1995), where a forum selection clause existed in an automobile
insurance policy, our Court of Appeals, without citing Carnival,
identified several private and public factors for the Court to
consider in determining whether movant had met its burden for
transfer under § 1404(a).
Id. at 879.
The private interests
included: “plaintiff’s forum preference as manifested in the
original choice; the defendant’s preference; whether the claim
arose elsewhere; the convenience of the parties as indicated by
their relative physical and financial condition; the convenience
of the witnesses - but only to the extent that the witnesses may
actually be unavailable for trial in one of the fora; and the
location of books and records (similarly limited to the extent
that the files could not be produced in the alternative forum).”
Id. (citations omitted).
The public interests included: “the enforceability of
the judgment; practical considerations that could make the trial
easy, expeditious, or inexpensive; the relative administrative
difficulty in the two fora resulting from court congestion; the
local interest in deciding local controversies at home; the
public policies of the fora; and the familiarity of the trial
judge with the applicable state law in diversity cases.”
The Court of Appeals, in Jumara, observed that a forum
selection clause is a “private expression of [the parties] . . .
venue preference” and while not dispositive, is “entitled to
Id. at 880.
It cited the Supreme
Court decision in Bremen v. Zapata Off-Shore Co., 407 U.S. 1,
(1972) for the proposition that absent “fraud, influence, or
overweening bargaining power,” the plaintiff bears the burden of
proof to show why it should not be bound by the forum selection
clause to which the plaintiff had agreed.
880; Bremen, 407 U.S. at 12-13.
Jumara, 55 F.3d at
The Supreme Court reiterated in
Atlantic Marine that where the plaintiff is “the party defying
the forum-selection clause, the plaintiff bears the burden of
establishing that transfer to the forum for which the parties
bargained is unwarranted.”
Atlantic Marine, 137 S. Ct. at 581.
Here, plaintiff has now chosen Philadelphia as his
preferred forum while defendant prefers Pittsburgh.
did not arise in either place.
It is certainly not more
convenient for plaintiff to have this action in Philadelphia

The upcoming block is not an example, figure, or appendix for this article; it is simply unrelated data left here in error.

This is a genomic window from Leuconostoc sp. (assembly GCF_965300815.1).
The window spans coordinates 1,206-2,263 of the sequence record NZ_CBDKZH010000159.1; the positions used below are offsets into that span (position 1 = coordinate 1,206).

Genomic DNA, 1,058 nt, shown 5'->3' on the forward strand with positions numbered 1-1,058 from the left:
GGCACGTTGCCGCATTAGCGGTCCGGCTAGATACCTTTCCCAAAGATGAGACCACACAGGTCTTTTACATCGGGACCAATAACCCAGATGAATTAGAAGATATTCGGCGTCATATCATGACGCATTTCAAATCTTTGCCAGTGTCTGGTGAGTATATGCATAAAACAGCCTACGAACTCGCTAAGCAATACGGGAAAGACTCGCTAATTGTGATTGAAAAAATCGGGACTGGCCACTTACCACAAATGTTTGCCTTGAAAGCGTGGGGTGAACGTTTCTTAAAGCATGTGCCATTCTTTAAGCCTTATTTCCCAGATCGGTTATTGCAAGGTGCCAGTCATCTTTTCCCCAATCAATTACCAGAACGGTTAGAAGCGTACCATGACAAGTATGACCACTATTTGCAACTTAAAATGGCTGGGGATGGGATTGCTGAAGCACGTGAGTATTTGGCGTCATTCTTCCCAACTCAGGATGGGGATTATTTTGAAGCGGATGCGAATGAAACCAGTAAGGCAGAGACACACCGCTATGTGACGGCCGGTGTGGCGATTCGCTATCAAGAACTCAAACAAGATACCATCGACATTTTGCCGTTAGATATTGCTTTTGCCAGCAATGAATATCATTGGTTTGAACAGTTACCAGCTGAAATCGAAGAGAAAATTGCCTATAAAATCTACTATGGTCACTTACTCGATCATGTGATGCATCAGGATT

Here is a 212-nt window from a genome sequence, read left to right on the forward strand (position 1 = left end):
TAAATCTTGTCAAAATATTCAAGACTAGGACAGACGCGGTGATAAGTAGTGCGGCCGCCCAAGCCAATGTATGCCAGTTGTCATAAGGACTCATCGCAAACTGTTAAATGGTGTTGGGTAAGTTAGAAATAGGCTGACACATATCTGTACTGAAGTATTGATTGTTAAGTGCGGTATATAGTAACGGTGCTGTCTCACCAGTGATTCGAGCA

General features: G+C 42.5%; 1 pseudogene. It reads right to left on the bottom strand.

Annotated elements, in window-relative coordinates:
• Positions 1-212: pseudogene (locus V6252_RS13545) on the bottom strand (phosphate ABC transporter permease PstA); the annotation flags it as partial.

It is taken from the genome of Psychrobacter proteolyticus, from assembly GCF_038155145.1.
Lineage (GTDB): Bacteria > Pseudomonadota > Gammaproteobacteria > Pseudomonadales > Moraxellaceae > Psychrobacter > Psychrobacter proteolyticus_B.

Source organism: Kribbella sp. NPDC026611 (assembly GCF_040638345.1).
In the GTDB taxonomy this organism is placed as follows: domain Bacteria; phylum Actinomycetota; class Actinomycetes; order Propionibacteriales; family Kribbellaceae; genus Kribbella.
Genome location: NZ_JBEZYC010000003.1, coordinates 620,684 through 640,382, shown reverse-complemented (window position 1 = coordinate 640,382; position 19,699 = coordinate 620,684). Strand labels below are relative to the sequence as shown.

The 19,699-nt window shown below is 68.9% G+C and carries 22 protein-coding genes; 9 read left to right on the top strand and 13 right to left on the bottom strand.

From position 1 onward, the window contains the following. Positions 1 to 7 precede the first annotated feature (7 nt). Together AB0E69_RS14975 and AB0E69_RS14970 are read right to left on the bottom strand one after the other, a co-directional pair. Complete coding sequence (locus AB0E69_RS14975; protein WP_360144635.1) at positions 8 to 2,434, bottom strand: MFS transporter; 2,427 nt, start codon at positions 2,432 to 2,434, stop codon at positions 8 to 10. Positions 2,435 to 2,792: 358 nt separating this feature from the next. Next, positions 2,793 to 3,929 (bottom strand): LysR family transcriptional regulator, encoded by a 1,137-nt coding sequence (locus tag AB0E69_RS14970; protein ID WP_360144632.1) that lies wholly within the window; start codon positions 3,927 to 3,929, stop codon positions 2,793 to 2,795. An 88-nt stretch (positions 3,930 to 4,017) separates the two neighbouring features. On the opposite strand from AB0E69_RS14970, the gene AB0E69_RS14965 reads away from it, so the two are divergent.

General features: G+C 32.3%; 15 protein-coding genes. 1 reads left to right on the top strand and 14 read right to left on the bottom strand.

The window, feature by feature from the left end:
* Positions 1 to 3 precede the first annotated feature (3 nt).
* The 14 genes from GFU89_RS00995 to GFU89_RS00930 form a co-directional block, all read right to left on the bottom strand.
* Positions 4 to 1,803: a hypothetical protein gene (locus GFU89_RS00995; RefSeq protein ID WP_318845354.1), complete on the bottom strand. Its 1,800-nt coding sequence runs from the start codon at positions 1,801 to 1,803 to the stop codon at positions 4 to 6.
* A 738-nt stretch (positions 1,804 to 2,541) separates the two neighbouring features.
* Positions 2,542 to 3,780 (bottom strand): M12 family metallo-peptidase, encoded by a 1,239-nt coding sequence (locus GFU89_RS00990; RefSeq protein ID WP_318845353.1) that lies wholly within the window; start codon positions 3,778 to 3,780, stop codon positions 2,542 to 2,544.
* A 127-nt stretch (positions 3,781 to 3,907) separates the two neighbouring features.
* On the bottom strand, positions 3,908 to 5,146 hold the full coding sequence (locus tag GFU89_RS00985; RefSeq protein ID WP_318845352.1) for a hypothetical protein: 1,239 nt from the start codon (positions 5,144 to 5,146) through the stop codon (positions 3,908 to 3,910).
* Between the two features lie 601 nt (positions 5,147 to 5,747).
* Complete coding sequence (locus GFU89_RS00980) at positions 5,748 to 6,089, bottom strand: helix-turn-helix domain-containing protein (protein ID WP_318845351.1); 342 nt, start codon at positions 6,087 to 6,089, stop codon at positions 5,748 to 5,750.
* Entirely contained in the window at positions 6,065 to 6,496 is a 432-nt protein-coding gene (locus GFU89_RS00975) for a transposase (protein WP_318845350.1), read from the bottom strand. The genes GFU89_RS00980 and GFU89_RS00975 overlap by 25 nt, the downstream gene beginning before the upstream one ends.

rather than Pittsburgh, which is closer to his home in
On this record, as noted above, there is no evidence
that the convenience of the witnesses or the location of books
and records favor the Eastern District of Pennsylvania.
As to the public interests, the enforcement of any
judgment is a non-issue.
Expense is not a realistic
consideration and court congestion is not a factor.
There are no
special local interests or public policies favoring one district
Plaintiff alleges only violations of Pennsylvania
The judges in the Western District of Pennsylvania are as
familiar with the laws of the Commonwealth as are the judges in
Finally, although the plaintiff alleges that the forum
selection clause was the product of fraud or overreaching, the
plaintiff has not offered any supporting evidence.
record indicates to the contrary.
contains reciprocal terms.
The forum selection clause
When a customer initiates suit, the
clause requires that suit be brought in the place encompassing
Guardian’s principal place of business.
However, if Guardian
initiates suit, the clause requires the suit to be brought in a
forum where the customer resides.
We not need decide whether Atlantic Marine applies to
consumer contracts, for the result here is the same under the
test developed by the Supreme Court in Carnival.
That test rests
ultimately on the question whether the forum selection clause is
Plaintiff has not met his burden of proof to
establish that there is fundamental unfairness to the enforcement
of the forum selection clause and to holding the parties to the
terms of their agreement.
If the forum selection clause in
Carnival passed muster, the clause in this case passes muster.
Accordingly, the court will transfer this action to the
United States District Court for the Western District of